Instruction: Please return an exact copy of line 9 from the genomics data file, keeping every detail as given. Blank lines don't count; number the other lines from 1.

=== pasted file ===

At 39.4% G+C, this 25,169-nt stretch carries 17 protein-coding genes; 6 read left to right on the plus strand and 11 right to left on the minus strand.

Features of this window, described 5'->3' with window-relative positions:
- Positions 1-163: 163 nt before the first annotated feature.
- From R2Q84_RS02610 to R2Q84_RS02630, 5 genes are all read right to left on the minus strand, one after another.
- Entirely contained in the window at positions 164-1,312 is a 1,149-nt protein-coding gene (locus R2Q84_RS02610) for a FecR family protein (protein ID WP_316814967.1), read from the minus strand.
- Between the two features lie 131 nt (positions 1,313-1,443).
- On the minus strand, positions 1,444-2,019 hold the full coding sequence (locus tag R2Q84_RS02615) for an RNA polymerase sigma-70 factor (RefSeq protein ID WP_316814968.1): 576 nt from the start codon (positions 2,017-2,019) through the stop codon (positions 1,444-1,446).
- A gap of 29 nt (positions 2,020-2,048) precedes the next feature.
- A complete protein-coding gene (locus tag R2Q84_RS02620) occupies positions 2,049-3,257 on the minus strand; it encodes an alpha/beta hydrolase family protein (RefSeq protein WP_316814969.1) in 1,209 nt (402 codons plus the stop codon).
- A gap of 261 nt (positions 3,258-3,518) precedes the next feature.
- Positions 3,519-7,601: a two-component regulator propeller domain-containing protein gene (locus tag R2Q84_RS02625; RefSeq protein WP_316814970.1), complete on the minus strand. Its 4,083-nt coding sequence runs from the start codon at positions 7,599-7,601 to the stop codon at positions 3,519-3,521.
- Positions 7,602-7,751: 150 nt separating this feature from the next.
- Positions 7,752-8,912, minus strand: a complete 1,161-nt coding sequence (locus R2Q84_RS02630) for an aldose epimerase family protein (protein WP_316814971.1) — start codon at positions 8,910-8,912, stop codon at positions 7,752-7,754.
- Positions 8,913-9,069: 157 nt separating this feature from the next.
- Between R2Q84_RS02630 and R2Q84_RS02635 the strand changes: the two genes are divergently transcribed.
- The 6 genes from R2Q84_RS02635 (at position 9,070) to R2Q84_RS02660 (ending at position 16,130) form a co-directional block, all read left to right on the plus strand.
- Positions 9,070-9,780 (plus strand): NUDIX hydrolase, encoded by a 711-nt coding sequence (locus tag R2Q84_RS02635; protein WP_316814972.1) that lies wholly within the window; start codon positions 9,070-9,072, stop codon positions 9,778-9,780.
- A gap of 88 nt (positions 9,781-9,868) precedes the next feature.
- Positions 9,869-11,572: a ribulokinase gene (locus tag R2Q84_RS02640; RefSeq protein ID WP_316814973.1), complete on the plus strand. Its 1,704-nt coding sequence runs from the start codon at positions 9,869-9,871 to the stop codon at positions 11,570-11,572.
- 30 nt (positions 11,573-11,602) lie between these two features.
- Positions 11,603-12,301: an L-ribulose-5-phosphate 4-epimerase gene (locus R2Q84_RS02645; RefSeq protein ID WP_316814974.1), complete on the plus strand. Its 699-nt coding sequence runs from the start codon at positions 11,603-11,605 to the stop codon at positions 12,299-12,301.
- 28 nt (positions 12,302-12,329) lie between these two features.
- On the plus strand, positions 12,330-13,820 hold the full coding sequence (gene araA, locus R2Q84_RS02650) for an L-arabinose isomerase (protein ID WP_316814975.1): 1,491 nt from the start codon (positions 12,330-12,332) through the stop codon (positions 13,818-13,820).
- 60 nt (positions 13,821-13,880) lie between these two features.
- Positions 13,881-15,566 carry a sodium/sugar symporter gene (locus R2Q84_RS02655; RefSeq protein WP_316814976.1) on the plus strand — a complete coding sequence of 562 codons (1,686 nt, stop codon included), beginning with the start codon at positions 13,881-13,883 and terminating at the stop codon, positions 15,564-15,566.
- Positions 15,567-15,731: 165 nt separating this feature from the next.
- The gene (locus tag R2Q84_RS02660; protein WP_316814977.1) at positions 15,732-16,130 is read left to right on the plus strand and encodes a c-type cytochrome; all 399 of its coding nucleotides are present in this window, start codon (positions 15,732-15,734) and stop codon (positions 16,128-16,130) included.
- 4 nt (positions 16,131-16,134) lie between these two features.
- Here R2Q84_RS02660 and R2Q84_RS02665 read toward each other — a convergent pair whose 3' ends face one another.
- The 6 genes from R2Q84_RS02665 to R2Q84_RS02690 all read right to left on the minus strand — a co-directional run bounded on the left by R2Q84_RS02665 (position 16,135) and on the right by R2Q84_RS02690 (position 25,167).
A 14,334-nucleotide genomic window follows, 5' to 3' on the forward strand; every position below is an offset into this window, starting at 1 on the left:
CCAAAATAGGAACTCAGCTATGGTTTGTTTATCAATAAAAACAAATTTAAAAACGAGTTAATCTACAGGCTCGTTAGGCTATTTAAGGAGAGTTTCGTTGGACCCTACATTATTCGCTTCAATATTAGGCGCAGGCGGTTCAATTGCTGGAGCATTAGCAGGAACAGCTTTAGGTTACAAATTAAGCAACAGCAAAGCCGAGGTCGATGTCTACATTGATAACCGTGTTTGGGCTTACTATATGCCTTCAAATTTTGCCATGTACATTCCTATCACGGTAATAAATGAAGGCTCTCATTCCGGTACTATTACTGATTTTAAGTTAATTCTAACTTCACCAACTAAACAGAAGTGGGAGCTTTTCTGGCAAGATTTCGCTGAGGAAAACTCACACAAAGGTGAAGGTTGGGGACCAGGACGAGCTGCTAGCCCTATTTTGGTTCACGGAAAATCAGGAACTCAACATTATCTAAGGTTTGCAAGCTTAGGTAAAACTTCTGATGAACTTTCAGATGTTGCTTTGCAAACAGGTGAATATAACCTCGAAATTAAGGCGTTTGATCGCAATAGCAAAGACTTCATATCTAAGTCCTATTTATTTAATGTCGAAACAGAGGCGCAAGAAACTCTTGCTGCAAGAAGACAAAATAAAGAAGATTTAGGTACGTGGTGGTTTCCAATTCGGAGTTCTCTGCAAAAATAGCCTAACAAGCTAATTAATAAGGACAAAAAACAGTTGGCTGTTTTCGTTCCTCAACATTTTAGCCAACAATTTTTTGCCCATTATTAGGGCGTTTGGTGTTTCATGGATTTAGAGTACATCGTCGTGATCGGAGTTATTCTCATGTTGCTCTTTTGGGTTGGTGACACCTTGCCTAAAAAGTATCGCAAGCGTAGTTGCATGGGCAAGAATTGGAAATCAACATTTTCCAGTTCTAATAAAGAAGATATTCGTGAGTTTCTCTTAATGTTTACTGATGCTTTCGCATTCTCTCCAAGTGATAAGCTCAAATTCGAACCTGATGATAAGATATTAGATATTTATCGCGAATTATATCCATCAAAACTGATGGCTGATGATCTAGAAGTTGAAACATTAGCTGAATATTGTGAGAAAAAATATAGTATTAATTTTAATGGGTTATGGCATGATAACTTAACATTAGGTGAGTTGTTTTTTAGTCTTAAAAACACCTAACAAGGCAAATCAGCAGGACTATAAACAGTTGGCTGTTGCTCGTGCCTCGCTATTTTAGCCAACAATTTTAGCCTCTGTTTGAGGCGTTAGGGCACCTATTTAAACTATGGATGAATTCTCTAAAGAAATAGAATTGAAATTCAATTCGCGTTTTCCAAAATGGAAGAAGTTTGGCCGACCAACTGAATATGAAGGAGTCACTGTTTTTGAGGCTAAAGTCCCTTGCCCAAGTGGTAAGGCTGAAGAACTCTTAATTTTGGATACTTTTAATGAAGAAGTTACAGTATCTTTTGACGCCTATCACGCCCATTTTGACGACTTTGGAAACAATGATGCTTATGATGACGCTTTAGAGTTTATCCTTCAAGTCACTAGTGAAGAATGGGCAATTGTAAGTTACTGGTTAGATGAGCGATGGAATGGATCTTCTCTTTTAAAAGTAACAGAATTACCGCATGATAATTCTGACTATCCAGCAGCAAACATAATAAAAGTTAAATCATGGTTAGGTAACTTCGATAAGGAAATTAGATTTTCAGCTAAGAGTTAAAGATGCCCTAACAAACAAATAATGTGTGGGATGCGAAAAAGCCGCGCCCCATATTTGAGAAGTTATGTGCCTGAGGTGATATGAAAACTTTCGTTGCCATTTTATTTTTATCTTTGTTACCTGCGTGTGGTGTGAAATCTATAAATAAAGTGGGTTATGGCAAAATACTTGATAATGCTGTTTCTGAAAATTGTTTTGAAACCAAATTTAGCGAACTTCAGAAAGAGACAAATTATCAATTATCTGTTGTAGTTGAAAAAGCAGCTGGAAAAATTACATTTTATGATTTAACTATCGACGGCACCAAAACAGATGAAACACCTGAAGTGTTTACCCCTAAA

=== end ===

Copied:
- A complete protein-coding gene (locus tag R2Q84_RS02620) occupies positions 2,049-3,257 on the minus strand; it encodes an alpha/beta hydrolase family protein (RefSeq protein WP_316814969.1) in 1,209 nt (402 codons plus the stop codon).